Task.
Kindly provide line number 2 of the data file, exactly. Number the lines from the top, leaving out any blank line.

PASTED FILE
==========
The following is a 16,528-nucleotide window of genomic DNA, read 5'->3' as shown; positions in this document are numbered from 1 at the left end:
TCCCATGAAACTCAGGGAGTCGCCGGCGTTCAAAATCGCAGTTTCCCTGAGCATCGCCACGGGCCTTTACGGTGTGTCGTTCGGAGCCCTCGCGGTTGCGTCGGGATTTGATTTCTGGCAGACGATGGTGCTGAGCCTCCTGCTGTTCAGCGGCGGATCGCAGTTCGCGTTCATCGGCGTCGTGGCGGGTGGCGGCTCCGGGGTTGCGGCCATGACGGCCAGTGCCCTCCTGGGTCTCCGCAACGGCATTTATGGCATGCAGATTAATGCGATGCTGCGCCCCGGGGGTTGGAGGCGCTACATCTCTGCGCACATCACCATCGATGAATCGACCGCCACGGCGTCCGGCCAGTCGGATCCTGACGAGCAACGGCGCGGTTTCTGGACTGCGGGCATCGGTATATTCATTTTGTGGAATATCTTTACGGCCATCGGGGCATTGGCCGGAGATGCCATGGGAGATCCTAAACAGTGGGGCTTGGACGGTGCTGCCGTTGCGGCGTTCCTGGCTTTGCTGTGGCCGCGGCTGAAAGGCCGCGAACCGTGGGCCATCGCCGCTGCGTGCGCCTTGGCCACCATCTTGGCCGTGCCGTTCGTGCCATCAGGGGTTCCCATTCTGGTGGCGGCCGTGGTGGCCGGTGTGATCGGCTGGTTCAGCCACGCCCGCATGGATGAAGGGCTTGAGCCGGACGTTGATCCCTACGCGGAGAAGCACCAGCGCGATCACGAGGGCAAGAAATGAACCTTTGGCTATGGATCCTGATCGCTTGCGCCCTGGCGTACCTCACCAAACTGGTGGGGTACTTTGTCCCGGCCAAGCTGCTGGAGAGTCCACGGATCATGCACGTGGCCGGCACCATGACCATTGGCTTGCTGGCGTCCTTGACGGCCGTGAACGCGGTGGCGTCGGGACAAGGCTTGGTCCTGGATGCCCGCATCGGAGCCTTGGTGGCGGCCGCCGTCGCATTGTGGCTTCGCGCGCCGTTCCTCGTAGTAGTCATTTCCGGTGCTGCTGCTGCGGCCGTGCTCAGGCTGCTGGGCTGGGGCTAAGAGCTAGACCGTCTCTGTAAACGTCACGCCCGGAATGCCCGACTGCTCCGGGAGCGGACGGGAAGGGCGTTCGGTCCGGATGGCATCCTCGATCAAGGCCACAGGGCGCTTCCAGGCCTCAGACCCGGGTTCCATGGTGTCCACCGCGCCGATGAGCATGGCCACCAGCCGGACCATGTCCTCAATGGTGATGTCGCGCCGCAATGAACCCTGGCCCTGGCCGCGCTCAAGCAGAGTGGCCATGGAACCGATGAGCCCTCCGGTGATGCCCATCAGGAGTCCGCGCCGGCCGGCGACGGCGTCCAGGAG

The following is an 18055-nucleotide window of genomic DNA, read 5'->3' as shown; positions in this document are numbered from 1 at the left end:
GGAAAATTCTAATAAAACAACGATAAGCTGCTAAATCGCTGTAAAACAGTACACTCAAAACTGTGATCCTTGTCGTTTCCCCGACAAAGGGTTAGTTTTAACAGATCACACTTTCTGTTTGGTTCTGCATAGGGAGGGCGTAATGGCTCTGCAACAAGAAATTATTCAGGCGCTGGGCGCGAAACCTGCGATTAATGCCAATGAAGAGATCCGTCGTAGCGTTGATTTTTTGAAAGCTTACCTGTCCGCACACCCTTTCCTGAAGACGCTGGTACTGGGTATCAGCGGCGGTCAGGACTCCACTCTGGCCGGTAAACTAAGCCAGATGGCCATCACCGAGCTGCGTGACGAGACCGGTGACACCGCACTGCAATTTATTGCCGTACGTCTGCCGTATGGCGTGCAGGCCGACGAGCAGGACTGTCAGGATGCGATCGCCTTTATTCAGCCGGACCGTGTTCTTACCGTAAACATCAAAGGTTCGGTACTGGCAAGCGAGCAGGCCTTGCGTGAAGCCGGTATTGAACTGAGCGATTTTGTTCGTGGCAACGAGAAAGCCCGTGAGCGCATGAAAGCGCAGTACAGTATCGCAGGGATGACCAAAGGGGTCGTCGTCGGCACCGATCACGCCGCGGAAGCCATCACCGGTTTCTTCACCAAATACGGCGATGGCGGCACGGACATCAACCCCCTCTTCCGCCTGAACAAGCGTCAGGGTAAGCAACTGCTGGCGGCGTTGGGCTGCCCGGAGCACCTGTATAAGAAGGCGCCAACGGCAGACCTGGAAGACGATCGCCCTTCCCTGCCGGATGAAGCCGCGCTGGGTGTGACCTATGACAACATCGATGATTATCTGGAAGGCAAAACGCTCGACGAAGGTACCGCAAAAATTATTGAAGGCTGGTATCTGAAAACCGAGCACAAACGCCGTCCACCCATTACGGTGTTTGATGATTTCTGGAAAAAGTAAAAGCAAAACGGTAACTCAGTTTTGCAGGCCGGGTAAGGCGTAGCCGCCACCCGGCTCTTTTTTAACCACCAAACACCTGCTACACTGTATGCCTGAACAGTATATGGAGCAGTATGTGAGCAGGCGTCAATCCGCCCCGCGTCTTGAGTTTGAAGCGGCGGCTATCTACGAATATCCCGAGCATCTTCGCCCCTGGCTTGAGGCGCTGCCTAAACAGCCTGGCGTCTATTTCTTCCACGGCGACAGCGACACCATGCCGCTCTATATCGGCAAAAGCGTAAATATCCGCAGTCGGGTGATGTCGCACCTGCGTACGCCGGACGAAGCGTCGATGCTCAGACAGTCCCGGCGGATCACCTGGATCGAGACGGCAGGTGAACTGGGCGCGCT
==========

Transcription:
TCCCATGAAACTCAGGGAGTCGCCGGCGTTCAAAATCGCAGTTTCCCTGAGCATCGCCACGGGCCTTTACGGTGTGTCGTTCGGAGCCCTCGCGGTTGCGTCGGGATTTGATTTCTGGCAGACGATGGTGCTGAGCCTCCTGCTGTTCAGCGGCGGATCGCAGTTCGCGTTCATCGGCGTCGTGGCGGGTGGCGGCTCCGGGGTTGCGGCCATGACGGCCAGTGCCCTCCTGGGTCTCCGCAACGGCATTTATGGCATGCAGATTAATGCGATGCTGCGCCCCGGGGGTTGGAGGCGCTACATCTCTGCGCACATCACCATCGATGAATCGACCGCCACGGCGTCCGGCCAGTCGGATCCTGACGAGCAACGGCGCGGTTTCTGGACTGCGGGCATCGGTATATTCATTTTGTGGAATATCTTTACGGCCATCGGGGCATTGGCCGGAGATGCCATGGGAGATCCTAAACAGTGGGGCTTGGACGGTGCTGCCGTTGCGGCGTTCCTGGCTTTGCTGTGGCCGCGGCTGAAAGGCCGCGAACCGTGGGCCATCGCCGCTGCGTGCGCCTTGGCCACCATCTTGGCCGTGCCGTTCGTGCCATCAGGGGTTCCCATTCTGGTGGCGGCCGTGGTGGCCGGTGTGATCGGCTGGTTCAGCCACGCCCGCATGGATGAAGGGCTTGAGCCGGACGTTGATCCCTACGCGGAGAAGCACCAGCGCGATCACGAGGGCAAGAAATGAACCTTTGGCTATGGATCCTGATCGCTTGCGCCCTGGCGTACCTCACCAAACTGGTGGGGTACTTTGTCCCGGCCAAGCTGCTGGAGAGTCCACGGATCATGCACGTGGCCGGCACCATGACCATTGGCTTGCTGGCGTCCTTGACGGCCGTGAACGCGGTGGCGTCGGGACAAGGCTTGGTCCTGGATGCCCGCATCGGAGCCTTGGTGGCGGCCGCCGTCGCATTGTGGCTTCGCGCGCCGTTCCTCGTAGTAGTCATTTCCGGTGCTGCTGCTGCGGCCGTGCTCAGGCTGCTGGGCTGGGGCTAAGAGCTAGACCGTCTCTGTAAACGTCACGCCCGGAATGCCCGACTGCTCCGGGAGCGGACGGGAAGGGCGTTCGGTCCGGATGGCATCCTCGATCAAGGCCACAGGGCGCTTCCAGGCCTCAGACCCGGGTTCCATGGTGTCCACCGCGCCGATGAGCATGGCCACCAGCCGGACCATGTCCTCAATGGTGATGTCGCGCCGCAATGAACCCTGGCCCTGGCCGCGCTCAAGCAGAGTGGCCATGGAACCGATGAGCCCTCCGGTGATGCCCATCAGGAGTCCGCGCCGGCCGGCGACGGCGTCCAGGAG